Quebec Expecting Federal Approval for Supervised Injection Sites

While Stephen Harper's Conservatives adamantly opposed allowing the opening of supervision injection sites in cities across Canada, Quebec health care workers are hoping that the new Liberal government will permit Montreal to become the second Canadian city to run the controversial harm-reduction program.  So far, Vancouver remains the only city in North American offering supervised injection under medical supervision , the Insite clinic in downtown Vancouver.   Despite numerous court challenges by the Federal government, the clinic continues to service thousands of chronic drug users every year and remains a model for harm reduction advocates from around the world.

Shortly before leaving office however, the Conservatives passed tough new legislation creating significant  legal hurdles for applicants seeking to opening similar centres in other cities.  One application  by Cactus Montreal seeks to open three fixed safe-injection sites in the city along with a mobile unit.    Since launching North America's first needle exchange program in 1989, Cactus Montreal has been at the forefront of health care for drug users and sex workers endangered by blood-borne diseases.  

While attempting to open a safe injection site since 2010, efforts have been stonewalled by the Federal Conservatives.  Now seeking approval for their application by the new Liberal government, Louis Letellier de St-Just, a founding member of Cactus Montreal is hoping to have their new sites up and running by next fall if approval comes quickly enough.  "The project will certainly get the go-ahead from the (new) federal health minister so we are thrilled," he said in an interview with CBC News.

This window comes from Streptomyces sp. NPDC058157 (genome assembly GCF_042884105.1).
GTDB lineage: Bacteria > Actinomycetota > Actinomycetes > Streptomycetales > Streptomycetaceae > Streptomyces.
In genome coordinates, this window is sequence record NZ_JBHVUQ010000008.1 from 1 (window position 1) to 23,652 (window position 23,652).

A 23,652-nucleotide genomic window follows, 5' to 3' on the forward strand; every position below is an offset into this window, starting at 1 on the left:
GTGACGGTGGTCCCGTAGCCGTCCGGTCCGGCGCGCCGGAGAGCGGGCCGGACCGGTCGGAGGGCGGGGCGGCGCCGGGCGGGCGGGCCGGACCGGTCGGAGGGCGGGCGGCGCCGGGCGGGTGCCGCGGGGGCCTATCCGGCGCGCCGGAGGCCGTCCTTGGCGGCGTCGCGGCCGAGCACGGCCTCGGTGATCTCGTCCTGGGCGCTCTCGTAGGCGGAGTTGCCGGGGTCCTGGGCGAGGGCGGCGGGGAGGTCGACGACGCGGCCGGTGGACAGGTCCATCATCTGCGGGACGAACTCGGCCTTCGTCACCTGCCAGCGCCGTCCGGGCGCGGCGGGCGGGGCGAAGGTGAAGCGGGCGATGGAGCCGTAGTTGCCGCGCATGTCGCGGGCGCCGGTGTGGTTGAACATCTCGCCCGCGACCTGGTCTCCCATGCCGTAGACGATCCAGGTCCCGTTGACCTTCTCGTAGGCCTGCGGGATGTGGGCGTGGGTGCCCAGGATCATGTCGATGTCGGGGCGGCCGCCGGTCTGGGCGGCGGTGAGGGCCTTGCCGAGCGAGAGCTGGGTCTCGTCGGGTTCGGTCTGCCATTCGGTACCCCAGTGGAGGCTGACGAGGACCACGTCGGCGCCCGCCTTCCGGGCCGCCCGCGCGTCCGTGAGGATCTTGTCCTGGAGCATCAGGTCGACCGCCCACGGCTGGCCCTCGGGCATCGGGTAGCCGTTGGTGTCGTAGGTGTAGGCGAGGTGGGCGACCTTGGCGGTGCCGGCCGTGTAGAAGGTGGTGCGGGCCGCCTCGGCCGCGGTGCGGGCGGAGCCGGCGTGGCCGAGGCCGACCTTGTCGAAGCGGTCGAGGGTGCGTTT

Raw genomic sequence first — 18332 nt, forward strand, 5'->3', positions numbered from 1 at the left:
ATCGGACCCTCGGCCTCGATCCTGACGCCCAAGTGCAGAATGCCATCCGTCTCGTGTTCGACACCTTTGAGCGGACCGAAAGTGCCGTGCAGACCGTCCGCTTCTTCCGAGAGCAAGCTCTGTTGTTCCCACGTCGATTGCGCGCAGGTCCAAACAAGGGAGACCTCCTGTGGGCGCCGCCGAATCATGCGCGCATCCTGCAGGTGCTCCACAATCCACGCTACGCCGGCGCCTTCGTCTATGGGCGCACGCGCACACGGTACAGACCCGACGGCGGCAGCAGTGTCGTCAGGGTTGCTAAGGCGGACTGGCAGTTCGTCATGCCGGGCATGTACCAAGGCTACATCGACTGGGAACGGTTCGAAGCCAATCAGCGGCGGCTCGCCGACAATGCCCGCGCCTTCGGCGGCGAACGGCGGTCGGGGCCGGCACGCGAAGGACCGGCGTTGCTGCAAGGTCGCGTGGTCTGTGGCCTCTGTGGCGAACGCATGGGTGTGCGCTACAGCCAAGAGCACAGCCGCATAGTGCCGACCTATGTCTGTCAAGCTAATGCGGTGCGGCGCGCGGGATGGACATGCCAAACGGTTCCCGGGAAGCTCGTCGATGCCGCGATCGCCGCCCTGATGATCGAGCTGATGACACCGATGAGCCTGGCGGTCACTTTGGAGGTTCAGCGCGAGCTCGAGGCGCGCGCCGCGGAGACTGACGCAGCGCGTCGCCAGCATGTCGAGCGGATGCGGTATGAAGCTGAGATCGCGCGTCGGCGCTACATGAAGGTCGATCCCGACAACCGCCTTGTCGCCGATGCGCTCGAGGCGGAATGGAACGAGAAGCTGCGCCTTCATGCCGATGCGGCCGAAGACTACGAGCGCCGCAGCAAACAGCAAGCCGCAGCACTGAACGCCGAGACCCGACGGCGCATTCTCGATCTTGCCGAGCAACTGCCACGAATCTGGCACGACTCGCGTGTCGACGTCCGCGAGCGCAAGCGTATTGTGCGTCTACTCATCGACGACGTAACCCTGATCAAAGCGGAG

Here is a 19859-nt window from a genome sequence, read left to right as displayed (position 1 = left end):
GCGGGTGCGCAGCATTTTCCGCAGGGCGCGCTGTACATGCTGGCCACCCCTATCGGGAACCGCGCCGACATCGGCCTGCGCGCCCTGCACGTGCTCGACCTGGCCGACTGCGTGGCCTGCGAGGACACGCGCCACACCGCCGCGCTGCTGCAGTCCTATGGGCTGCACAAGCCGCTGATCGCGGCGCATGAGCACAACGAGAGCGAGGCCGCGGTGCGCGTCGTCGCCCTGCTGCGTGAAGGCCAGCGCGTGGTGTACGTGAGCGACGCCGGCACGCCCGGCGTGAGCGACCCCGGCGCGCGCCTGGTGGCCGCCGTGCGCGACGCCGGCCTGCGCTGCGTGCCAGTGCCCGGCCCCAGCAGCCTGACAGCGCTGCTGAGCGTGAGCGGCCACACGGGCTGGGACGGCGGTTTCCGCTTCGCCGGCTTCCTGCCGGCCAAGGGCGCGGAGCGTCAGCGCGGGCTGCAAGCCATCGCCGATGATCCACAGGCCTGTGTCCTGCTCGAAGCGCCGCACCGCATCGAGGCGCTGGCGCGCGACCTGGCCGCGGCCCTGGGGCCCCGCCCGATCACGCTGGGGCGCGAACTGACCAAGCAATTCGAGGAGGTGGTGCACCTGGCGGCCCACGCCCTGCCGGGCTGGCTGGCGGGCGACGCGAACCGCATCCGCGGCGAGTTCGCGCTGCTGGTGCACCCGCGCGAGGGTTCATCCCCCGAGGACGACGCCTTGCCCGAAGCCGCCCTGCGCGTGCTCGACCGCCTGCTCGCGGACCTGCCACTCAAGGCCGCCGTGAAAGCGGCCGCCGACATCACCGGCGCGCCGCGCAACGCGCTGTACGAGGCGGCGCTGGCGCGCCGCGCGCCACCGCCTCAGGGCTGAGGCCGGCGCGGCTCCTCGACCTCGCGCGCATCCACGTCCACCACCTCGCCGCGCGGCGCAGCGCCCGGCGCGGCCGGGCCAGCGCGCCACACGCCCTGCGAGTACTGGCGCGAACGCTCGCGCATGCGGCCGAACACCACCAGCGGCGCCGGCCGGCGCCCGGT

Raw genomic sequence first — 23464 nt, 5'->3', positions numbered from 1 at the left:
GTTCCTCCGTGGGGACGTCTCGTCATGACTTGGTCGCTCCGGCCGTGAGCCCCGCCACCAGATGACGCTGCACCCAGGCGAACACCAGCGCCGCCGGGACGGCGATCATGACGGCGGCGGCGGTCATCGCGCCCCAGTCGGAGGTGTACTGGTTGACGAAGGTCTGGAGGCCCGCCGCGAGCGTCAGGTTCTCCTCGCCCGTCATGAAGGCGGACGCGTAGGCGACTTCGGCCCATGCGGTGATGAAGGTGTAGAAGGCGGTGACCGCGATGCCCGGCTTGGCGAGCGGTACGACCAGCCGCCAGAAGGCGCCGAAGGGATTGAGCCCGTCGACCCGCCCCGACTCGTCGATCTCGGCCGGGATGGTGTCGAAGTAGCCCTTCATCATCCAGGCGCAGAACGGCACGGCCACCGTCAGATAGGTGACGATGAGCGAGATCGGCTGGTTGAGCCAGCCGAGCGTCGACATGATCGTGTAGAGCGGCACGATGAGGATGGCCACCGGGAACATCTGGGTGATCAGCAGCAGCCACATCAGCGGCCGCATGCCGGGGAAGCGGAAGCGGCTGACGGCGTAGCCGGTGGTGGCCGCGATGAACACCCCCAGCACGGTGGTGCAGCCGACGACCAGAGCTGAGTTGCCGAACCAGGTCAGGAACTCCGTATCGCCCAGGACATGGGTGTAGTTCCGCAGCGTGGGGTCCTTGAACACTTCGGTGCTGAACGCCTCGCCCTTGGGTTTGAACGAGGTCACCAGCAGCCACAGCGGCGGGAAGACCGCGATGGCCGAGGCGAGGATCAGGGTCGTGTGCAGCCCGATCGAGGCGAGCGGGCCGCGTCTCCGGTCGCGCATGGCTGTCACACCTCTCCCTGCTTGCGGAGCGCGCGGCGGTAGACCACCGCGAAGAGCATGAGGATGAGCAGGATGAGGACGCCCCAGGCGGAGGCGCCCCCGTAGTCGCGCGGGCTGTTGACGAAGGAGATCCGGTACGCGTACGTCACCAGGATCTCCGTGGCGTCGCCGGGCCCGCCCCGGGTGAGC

But Montreal mayor Dennis Coderre may not be willing to wait that long.   In a joint news conference with then-Liberal leader Justin Trudeau last September, Coderre said that he will give the Federal government until the end of the summer of 2016 to approve the new clinics.  If approval fails to come, he vowed to open the clinics anyway.  "It's about public safety," he said. "It is about public health. And all we are asking is to be consistent with what the Supreme Court has said."   As for Justin Trudeau, he had nothing but praise for Coderre's determination and stated publicly that he looked forward to supporting him if the Liberals formed the new government. 

Still, despite the apparently unanimous support for the new sites, Health Canada refused to comment publicly on Montreal's application or how the new sites would be funded (Vancouver's Insite program is funded by the province).    

In September 2011, the Supreme Court of Canada ruled that Insite should remain open since it saved lives and improved health without leading to higher crime or drug use in the surrounding areas.  As for future safe injection sites, the government was authorized to grant an exemption to federal drug laws if evidence indicates that new sites would cut the risk of death and disease with little impact on public safety.  

Along with Montreal, the new Liberal government will eventually be expected to approve similar sites across Canada.

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